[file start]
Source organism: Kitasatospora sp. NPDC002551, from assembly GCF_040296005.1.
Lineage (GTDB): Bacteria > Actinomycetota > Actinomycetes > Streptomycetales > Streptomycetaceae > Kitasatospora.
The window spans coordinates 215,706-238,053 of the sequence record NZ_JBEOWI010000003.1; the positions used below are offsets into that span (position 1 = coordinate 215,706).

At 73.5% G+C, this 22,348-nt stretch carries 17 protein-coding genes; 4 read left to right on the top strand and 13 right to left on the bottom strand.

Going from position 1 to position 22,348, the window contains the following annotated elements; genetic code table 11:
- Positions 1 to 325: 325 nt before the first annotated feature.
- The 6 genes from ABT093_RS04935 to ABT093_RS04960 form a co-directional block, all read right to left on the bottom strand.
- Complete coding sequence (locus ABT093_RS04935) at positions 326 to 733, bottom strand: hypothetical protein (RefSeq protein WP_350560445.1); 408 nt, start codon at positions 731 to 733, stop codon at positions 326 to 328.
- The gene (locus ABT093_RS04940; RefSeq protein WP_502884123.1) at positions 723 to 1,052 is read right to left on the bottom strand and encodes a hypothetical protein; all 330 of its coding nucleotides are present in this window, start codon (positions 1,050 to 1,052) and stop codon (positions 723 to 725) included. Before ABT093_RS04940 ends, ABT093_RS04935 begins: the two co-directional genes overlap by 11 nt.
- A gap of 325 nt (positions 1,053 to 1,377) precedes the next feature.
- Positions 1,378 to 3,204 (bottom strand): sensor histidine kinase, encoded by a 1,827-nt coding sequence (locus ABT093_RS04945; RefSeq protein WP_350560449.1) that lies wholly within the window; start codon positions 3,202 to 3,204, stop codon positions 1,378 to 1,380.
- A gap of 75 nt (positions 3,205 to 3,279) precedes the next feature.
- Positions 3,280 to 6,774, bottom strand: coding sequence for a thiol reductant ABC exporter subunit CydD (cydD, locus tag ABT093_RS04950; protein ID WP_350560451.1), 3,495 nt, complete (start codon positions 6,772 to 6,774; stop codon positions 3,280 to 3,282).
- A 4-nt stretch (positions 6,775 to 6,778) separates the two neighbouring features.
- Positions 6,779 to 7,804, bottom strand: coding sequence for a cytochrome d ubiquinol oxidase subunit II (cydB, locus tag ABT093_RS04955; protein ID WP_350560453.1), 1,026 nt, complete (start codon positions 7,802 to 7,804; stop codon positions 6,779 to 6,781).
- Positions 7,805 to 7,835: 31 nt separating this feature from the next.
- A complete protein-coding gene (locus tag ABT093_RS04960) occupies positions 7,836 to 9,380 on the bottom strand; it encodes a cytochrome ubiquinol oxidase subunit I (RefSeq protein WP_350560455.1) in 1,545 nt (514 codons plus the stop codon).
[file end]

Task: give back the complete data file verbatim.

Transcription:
Source organism: Kitasatospora sp. NPDC002551, from assembly GCF_040296005.1.
Lineage (GTDB): Bacteria > Actinomycetota > Actinomycetes > Streptomycetales > Streptomycetaceae > Kitasatospora.
The window spans coordinates 215,706-238,053 of the sequence record NZ_JBEOWI010000003.1; the positions used below are offsets into that span (position 1 = coordinate 215,706).

At 73.5% G+C, this 22,348-nt stretch carries 17 protein-coding genes; 4 read left to right on the top strand and 13 right to left on the bottom strand.

Going from position 1 to position 22,348, the window contains the following annotated elements; genetic code table 11:
- Positions 1 to 325: 325 nt before the first annotated feature.
- The 6 genes from ABT093_RS04935 to ABT093_RS04960 form a co-directional block, all read right to left on the bottom strand.
- Complete coding sequence (locus ABT093_RS04935) at positions 326 to 733, bottom strand: hypothetical protein (RefSeq protein WP_350560445.1); 408 nt, start codon at positions 731 to 733, stop codon at positions 326 to 328.
- The gene (locus ABT093_RS04940; RefSeq protein WP_502884123.1) at positions 723 to 1,052 is read right to left on the bottom strand and encodes a hypothetical protein; all 330 of its coding nucleotides are present in this window, start codon (positions 1,050 to 1,052) and stop codon (positions 723 to 725) included. Before ABT093_RS04940 ends, ABT093_RS04935 begins: the two co-directional genes overlap by 11 nt.
- A gap of 325 nt (positions 1,053 to 1,377) precedes the next feature.
- Positions 1,378 to 3,204 (bottom strand): sensor histidine kinase, encoded by a 1,827-nt coding sequence (locus ABT093_RS04945; RefSeq protein WP_350560449.1) that lies wholly within the window; start codon positions 3,202 to 3,204, stop codon positions 1,378 to 1,380.
- A gap of 75 nt (positions 3,205 to 3,279) precedes the next feature.
- Positions 3,280 to 6,774, bottom strand: coding sequence for a thiol reductant ABC exporter subunit CydD (cydD, locus tag ABT093_RS04950; protein ID WP_350560451.1), 3,495 nt, complete (start codon positions 6,772 to 6,774; stop codon positions 3,280 to 3,282).
- A 4-nt stretch (positions 6,775 to 6,778) separates the two neighbouring features.
- Positions 6,779 to 7,804, bottom strand: coding sequence for a cytochrome d ubiquinol oxidase subunit II (cydB, locus tag ABT093_RS04955; protein ID WP_350560453.1), 1,026 nt, complete (start codon positions 7,802 to 7,804; stop codon positions 6,779 to 6,781).
- Positions 7,805 to 7,835: 31 nt separating this feature from the next.
- A complete protein-coding gene (locus tag ABT093_RS04960) occupies positions 7,836 to 9,380 on the bottom strand; it encodes a cytochrome ubiquinol oxidase subunit I (RefSeq protein WP_350560455.1) in 1,545 nt (514 codons plus the stop codon).